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United States v. Brannon

United States District Court, D. Nebraska

June 17, 2016

UNITED STATES OF AMERICA, Plaintiff,
v.
ROBERT M. BRANNON, Defendant.

          ORDER

          F.A. GOSSETT, III UNITED STATES MAGISTRATE JUDGE.

         This case is before the court on defendant Robert M. Brannon's Motion to Sever Counts (#18). The defendant alleges that the joinder of Count 3 with Counts 1 and 2 is improper under Fed. R. Crim. P. 8(a) because the offenses are not of the same or similar character, are not based upon the same act or transaction, and are not connected with a constituting part of a common scheme or plan. Additionally, the defendant alleges joinder of Count 3 is prejudicial under Fed. R. Crim. P. 14 because a joint trial will put the element of the defendant's prior felony conviction before the jury when it would not otherwise be put before the jury as to Counts 1 and 2.

         The Government counters that the charges are “factually inter-related” under Rule 8, that the evidence would be admissible under Fed.R.Evid. 404(b), and that the defendant has not presented a clear showing of prejudice under Rule 14.

         The defendant is charged in an indictment with:

Count 1: interference with commerce by robbery, punishable by up to twenty years in prison, a possible $250, 000 fine, three years of supervised release, and a $100 special assessment;
Count 2, brandishing a firearm during a crime of violence, and Count 3, felon in possession of a firearm, punishable by up to life imprisonment, a $250, 000 fine, three years of supervised release, and a $100 special assessment; and
Count 3, felon in possession of a firearm, punishable by up to ten years imprisonment, a $250, 000 fine, three years of supervised release, and a $100 special assessment.

         Both Counts 1 and 2 involve a January 10, 2016, robbery at a Dunkin Donuts shop wherein it is alleged the defendant displayed a black semiautomatic handgun[1] and demanded money. Count 3 is a charge of possession of a firearm by a felon on January 12, 2016, wherein during the service of an arrest warrant, the defendant was found to have a firearm in his waistband.

         Rule 8(a) permits the Government to charge multiple counts in a single indictment, provided the offenses charged are (1) of the same or similar character, (2) are based on the same act or transaction, or (3) constitute parts of a common scheme or plan. Joinder is proper if any one of these three standards is met. Thus, Rule 8 generally favors joinder “to promote the efficient administration of justice.” United States v. Taken Alive, 513 F.3d 899, 902 (8th Cir. 2008). Joint trials, on all counts of an indictment, are generally preferable for several reasons. First, separate trials necessarily involve a certain degree of “inconvenience and expense.” United States v. Pherigo, 327 F.3d 690, 693 (8th Cir. 2003). Second, trying all counts together serves the important function of giving “the jury the best perspective on all of the evidence, ” thereby increasing the likelihood that the jury will reach “a correct outcome.” Id. In this case, I find that Count 3, the felon in possession of a firearm charge factually is not of similar character, is not based on the same act, and is not part of a common scheme or plan. Joinder is, therefore, not proper under Rule 8. Additionally, regarding the government's claim of admissibility under Rule 404(b), the cases cited by the government are clearly distinguishable from the facts in this case. The government has not made a clear showing[2] that the defendant's possession of a firearm on January 12, 2016, would be admissible under 404(b) in the trial of Counts 1 and 2 which occurred on January 10, 2016.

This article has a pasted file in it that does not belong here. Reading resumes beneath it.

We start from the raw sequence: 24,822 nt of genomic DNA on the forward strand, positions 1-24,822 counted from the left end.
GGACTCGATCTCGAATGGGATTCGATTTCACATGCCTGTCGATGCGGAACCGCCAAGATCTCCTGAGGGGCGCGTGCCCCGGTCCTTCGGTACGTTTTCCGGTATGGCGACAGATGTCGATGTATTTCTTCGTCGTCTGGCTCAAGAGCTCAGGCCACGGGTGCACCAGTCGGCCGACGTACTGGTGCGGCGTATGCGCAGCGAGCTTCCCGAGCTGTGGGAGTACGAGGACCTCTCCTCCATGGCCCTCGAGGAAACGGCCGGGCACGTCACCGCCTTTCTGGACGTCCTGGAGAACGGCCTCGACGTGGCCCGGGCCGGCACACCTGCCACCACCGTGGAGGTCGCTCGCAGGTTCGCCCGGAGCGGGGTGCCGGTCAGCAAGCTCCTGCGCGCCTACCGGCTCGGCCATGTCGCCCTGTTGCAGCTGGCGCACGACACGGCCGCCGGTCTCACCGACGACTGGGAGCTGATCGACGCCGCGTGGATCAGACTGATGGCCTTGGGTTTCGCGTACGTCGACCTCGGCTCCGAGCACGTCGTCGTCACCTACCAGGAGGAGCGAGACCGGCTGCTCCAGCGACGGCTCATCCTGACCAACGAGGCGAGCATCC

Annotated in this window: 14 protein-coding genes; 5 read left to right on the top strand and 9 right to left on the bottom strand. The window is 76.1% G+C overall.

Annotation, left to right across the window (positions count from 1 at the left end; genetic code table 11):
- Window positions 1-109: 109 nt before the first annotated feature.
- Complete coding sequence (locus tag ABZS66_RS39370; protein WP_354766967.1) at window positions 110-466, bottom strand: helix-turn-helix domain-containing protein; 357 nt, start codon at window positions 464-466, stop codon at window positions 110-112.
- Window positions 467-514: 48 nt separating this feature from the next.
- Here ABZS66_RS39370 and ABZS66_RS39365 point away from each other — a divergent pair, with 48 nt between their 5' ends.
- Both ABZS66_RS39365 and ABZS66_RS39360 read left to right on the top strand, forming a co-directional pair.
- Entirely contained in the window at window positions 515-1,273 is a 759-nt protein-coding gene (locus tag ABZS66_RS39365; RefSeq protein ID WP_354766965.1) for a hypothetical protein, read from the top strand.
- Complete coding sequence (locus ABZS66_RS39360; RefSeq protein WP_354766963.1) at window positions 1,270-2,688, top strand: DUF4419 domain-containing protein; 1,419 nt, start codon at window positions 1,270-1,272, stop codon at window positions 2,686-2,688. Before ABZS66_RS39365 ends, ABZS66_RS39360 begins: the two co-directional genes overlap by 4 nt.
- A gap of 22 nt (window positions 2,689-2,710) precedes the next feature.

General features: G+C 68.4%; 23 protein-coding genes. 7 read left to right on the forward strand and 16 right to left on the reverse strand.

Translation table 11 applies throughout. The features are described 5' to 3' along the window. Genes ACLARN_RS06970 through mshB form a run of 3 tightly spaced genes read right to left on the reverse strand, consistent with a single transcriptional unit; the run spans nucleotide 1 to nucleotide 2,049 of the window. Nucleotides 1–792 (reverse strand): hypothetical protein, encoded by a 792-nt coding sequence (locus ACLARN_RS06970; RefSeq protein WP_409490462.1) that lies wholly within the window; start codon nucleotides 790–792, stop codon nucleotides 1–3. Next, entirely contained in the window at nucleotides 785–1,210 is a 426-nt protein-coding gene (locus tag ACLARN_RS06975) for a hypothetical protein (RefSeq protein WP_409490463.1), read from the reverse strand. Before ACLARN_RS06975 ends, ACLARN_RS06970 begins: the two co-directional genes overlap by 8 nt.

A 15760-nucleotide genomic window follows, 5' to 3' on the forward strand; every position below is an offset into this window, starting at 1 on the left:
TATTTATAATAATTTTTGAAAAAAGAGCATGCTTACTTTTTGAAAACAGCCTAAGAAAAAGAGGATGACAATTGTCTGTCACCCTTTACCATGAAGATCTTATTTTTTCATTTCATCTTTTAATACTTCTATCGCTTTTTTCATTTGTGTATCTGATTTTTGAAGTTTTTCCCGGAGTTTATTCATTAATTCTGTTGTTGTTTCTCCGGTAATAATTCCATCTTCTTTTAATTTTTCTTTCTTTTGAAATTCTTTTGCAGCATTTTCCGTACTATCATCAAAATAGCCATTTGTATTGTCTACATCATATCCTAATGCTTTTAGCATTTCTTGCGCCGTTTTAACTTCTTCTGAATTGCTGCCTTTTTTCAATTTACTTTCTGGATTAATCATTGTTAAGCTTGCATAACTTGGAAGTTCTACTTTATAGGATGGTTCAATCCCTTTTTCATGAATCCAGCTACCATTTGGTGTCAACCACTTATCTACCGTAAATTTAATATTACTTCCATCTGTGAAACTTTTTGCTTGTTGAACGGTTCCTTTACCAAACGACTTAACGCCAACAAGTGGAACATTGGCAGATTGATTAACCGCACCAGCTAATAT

IT IS ORDERED:

         1. Defendant's Motion to Sever Counts (#18) is granted.

         2. Count 3 is severed from Counts 1 and 2 for trial.

         A party may object to a magistrate judge's order by filing a "Statement of Objections to Magistrate Judge's Order" within 14 days after being served with the order. The objecting party ...


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